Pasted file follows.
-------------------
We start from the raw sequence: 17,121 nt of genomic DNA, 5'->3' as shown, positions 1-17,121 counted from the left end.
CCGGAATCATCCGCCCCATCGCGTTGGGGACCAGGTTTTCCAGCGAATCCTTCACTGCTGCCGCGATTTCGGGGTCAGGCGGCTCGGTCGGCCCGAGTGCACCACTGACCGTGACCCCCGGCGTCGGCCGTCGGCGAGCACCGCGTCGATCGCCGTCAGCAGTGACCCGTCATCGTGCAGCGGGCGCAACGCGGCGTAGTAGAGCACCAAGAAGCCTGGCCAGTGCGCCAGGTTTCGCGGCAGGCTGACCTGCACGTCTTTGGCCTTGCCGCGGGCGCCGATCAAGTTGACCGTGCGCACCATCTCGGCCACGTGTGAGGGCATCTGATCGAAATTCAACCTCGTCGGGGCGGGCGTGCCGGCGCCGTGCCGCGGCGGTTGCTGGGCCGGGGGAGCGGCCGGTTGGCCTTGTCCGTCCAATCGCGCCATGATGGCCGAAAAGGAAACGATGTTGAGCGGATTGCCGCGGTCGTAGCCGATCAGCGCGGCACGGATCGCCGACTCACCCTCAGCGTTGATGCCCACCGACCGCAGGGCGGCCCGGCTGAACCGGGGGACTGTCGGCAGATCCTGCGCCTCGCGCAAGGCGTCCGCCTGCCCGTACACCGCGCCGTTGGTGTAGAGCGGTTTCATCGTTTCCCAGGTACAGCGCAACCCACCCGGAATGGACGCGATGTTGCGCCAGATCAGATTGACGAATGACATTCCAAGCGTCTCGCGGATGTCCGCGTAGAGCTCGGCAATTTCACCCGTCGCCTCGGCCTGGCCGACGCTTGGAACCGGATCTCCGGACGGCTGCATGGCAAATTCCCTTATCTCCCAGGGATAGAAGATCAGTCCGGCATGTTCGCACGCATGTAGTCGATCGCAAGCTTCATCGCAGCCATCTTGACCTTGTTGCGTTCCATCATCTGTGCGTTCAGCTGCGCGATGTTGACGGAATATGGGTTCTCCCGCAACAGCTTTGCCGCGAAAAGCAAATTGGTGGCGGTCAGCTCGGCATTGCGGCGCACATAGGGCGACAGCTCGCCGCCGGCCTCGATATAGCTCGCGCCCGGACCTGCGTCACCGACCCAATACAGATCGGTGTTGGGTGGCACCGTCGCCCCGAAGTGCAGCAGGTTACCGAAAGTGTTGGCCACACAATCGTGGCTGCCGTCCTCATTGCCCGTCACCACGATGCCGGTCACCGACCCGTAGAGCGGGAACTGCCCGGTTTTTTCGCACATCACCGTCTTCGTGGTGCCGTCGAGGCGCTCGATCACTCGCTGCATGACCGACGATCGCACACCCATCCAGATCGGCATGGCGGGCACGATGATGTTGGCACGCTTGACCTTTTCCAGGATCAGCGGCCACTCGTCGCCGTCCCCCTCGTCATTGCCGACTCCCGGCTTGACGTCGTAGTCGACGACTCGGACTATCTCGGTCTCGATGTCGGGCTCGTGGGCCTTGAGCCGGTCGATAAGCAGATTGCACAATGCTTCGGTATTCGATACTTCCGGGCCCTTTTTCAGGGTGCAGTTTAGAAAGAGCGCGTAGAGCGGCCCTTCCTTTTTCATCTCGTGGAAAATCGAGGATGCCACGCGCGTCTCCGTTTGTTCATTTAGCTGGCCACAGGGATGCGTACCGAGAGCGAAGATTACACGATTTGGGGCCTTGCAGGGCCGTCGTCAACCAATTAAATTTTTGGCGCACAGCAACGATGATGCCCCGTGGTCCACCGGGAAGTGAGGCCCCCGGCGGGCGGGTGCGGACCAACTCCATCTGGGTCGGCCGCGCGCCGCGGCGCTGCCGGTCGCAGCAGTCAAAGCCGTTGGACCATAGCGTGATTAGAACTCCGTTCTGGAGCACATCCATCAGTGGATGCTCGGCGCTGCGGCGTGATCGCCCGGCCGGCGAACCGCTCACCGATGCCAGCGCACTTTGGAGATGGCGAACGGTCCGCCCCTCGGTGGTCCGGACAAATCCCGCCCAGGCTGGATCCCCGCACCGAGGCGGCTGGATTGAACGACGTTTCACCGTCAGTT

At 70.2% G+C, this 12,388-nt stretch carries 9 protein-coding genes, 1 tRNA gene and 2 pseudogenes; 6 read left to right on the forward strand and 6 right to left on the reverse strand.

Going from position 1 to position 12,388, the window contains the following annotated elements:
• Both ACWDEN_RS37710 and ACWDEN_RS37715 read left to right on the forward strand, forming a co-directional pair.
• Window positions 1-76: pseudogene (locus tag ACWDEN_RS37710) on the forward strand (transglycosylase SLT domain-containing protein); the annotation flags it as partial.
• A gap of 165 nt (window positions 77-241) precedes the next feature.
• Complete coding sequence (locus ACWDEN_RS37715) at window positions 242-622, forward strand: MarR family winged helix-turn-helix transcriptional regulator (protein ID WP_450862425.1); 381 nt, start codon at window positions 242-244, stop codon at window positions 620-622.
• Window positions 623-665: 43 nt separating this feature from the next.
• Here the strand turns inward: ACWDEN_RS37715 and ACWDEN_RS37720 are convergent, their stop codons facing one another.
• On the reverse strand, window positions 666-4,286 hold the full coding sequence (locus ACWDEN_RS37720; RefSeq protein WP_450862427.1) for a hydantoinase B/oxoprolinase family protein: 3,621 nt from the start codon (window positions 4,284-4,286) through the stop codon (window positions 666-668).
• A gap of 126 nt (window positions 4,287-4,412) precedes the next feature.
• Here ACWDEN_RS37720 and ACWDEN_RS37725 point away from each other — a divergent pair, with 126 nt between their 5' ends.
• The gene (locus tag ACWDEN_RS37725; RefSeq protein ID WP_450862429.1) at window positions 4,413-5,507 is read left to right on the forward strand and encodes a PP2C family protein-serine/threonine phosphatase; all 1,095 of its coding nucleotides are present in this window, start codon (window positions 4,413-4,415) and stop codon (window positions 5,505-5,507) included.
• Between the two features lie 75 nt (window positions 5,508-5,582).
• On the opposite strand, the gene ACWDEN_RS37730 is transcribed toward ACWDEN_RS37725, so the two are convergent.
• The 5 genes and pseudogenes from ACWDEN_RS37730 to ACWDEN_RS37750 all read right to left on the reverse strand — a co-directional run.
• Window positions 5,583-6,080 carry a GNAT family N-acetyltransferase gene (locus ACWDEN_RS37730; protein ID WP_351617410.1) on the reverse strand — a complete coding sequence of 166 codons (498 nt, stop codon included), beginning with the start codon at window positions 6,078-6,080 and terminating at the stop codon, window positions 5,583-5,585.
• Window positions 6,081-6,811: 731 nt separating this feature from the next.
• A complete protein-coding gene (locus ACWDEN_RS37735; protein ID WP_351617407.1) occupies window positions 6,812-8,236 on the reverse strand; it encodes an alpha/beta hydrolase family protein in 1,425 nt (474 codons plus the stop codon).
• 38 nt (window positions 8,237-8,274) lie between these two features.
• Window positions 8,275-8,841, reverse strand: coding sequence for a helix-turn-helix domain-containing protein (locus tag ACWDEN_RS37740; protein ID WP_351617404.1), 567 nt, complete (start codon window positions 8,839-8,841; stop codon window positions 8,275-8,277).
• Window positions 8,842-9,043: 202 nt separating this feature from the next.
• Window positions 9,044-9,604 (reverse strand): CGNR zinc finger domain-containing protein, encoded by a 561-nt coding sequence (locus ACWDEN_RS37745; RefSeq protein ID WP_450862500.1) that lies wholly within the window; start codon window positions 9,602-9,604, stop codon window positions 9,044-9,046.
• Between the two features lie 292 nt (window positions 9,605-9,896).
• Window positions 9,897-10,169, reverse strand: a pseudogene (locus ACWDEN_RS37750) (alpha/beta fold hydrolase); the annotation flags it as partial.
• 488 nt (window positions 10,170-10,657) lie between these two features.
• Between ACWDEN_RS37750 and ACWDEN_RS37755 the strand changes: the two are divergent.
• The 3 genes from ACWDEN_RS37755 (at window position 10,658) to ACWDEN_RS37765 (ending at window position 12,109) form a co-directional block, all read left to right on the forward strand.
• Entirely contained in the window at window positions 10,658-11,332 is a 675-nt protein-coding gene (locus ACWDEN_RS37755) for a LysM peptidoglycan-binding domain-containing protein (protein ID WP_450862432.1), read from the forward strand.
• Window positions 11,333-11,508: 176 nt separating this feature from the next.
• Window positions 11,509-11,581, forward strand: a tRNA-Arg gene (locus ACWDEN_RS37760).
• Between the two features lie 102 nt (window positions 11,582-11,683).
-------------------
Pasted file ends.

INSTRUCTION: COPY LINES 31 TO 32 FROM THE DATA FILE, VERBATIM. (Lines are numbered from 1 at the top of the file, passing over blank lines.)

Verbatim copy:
• Window positions 11,333-11,508: 176 nt separating this feature from the next.
• Window positions 11,509-11,581, forward strand: a tRNA-Arg gene (locus ACWDEN_RS37760).